Congress Needs to Repeal This Zombie 1873 Abortion Ban Before It Blows Up in Our Faces

"If it were to become the law, it would be absolutely catastrophic," an ACLU lawyer said of the Comstock Act, which the Supreme Court could resuscitate.

Congress Needs to Repeal This Zombie 1873 Abortion Ban Before It Blows Up in Our Faces
Anthony Comstock Photo:Getty (Getty Images)

There is, somehow, a 150-year-old federal law still on the books that could ban abortion nationwide, and Congress needs to move to repeal it immediately. While the zombie law, the Comstock Act of 1873, hasn’t been enforced since before Roe v. Wade, it’s now a live issue thanks to the abortion pill lawsuit. Some anti-abortion activists argue Comstock is still in effect and that, as a federal statute, it trumps state laws protecting abortion. If a judge agreed, that could result in a nationwide ban on abortion—whether via pill or procedure.

When an appeals court weighed in on the case after midnight on Thursday, they didn’t just claim that people should have to make three trips to a clinic to get abortion pills—they also claimed that the Comstock Act bans the mailing of any item used for abortions.

On a press call Thursday, Jennifer Dalven of the ACLU’s Reproductive Freedom Project, said the Fifth Circuit Court of Appeals suggesting that the Comstock Act bans the mailing of anything used for an abortion was frightening and lawless.

“It’s absolutely bonkers, I think is a technical legal term for this,” Dalven. “The court seems to suggest that it’s looking for a way to uphold a law from the 1800s, part of state-enforced morality laws, and try to use that potentially to advance their effort to ban abortion nationwide—not just the mailing of pills, as Judge [Matthew] Kacsmaryk’s decision suggested—but something even broader.”

Dalven said that’s “completely wrong” on the law, noting a legal opinion the Department of Justice’s Office of Legal Council released in January that cleared the U.S. Postal Service to deliver packages that may contain abortion pills, even in states with abortion bans. She noted that the appeals court didn’t actually issue a ruling on Comstock, but the language was dangerous nonetheless because it seemed to suggest where the court could go in the future. “If it were to become the law, it would be absolutely catastrophic,” Dalven said.

University of Texas law professor Elizabeth Sepper noted on Twitter that this expansive reading of the law could result in a ban on mailing medications like misoprostol, a second drug often used in medication abortion. Misoprostol can also be used on its own to end a pregnancy, and though it isn’t FDA-approved for that use, some providers have off-label miso as a backup plan. Still, if the Supreme Court interprets Comstock the way the Fifth Circuit did, even misoprostol-only abortions would be threatened.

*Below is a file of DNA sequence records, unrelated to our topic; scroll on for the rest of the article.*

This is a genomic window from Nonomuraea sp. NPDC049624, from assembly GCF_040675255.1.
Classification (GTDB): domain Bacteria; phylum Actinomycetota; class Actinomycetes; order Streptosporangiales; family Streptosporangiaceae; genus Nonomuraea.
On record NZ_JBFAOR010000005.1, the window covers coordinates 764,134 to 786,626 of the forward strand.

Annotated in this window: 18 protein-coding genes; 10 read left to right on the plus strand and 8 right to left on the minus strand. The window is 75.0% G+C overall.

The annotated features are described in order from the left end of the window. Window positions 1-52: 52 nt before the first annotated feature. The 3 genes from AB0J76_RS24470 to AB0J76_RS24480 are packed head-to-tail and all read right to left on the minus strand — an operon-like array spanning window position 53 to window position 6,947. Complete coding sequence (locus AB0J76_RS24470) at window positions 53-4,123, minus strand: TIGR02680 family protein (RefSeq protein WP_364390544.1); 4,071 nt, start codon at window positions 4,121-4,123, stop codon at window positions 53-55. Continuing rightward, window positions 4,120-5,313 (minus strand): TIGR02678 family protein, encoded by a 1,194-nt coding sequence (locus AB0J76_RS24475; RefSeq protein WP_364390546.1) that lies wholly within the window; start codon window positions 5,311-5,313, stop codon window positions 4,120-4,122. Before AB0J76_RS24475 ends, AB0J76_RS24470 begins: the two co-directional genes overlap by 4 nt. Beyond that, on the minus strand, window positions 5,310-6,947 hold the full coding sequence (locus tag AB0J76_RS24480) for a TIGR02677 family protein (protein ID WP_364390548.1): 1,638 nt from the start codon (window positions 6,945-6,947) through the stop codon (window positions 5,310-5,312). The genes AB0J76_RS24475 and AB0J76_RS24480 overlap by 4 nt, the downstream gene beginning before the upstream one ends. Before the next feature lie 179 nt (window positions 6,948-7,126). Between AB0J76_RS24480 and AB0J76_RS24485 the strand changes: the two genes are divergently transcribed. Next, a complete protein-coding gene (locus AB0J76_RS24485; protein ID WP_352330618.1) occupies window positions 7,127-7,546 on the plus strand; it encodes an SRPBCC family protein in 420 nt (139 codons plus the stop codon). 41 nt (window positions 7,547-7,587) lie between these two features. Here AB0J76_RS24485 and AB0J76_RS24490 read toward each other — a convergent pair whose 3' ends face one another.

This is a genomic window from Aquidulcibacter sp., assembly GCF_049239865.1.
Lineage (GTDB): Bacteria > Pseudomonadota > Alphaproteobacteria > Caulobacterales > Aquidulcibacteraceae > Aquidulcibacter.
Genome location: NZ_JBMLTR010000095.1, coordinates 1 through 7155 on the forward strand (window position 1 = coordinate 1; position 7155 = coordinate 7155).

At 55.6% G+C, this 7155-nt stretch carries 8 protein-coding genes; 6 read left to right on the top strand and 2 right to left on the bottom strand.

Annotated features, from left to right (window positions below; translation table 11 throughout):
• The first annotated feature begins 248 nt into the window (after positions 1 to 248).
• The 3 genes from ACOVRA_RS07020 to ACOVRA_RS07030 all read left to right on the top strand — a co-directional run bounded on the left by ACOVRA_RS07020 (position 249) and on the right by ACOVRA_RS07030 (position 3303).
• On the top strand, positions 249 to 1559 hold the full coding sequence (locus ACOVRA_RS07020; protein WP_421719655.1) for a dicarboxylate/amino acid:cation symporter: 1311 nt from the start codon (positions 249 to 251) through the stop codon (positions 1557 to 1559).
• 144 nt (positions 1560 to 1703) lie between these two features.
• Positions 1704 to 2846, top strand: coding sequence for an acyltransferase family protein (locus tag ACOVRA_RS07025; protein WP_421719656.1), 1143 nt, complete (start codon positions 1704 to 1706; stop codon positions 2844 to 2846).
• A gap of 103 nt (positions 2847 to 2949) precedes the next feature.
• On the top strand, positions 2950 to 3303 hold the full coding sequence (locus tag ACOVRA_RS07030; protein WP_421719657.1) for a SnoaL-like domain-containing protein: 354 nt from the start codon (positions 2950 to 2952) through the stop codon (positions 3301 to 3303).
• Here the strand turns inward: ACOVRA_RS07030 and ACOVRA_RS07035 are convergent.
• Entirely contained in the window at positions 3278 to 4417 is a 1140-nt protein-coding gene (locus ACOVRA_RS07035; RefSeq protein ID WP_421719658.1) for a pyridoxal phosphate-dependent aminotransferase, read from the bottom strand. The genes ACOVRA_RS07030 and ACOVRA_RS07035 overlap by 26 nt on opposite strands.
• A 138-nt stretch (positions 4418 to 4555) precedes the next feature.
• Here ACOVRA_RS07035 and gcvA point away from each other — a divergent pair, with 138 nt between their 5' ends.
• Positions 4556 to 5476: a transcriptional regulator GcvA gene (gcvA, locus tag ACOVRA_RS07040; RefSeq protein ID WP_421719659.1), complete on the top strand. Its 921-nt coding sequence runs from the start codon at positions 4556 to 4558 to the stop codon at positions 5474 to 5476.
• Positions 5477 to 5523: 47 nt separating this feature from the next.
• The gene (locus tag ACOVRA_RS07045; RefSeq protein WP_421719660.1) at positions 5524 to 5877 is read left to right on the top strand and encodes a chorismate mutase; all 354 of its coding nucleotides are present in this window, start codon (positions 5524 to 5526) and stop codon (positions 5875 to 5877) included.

As Greer Donley, associate professor at the University of Pittsburgh Law School, told Jezebel in December, “Comstock is really terrifying,” because any clinic that gets supplies shipped across state lines could be found in violation of the law. “If anyone were to find that that law is still active, that ends abortion nationwide—all abortion.”

Declaring Comstock active is the equivalent of a grenade that could blow up abortion access. These judges have already pulled out the pin and are just holding the thing together and lobbing it at the Supreme Court, which will now consider an emergency appeal from the Food and Drug Administration. The grenade was placed in the suit by Alliance Defending Freedom, the Christian legal organization that filed the complaint back in November. (Fun fact, Missouri Sen. Josh Hawley’s wife, Erin, is an ADF lawyer on the case.)

Now back to the origins of the law and the role Congress needs to play here.

Anthony Comstock pushed for the law, which criminalized the mailing, possession, or sale of “obscene” materials, including not only lewd books, but also birth control and abortion drugs and devices, and information about them. The parts about contraception were stripped out in 1971, but Congress never repealed the rest because it apparently wasn’t a priority.

It’s a priority now, and has been since the day the court overturned Roe. Democrats need to introduce legislation to repeal the entire Comstock Act, or at the very least, every reference to abortion.

To be clear, it’s sadly unlikely that a Comstock repeal bill would pass the Republican-controlled House or the 50-50 Senate. But the point would be to make every single one of our 435 members of Congress go on record about whether they support a nationwide abortion ban. Even then it might only help with winning the 2024 election, not from stopping the 6-3 conservative supermajority on the Supreme Court from sending us all back to the 19th century.

Historians and reproductive rights activists have been talking about the need to repeal Comstock for decades—kind of like how the same people were pushing the need to codify Roe into federal law before it was too late. I would hope politicians would listen to them this time, but hope is a finite resource and I’m running out of it.

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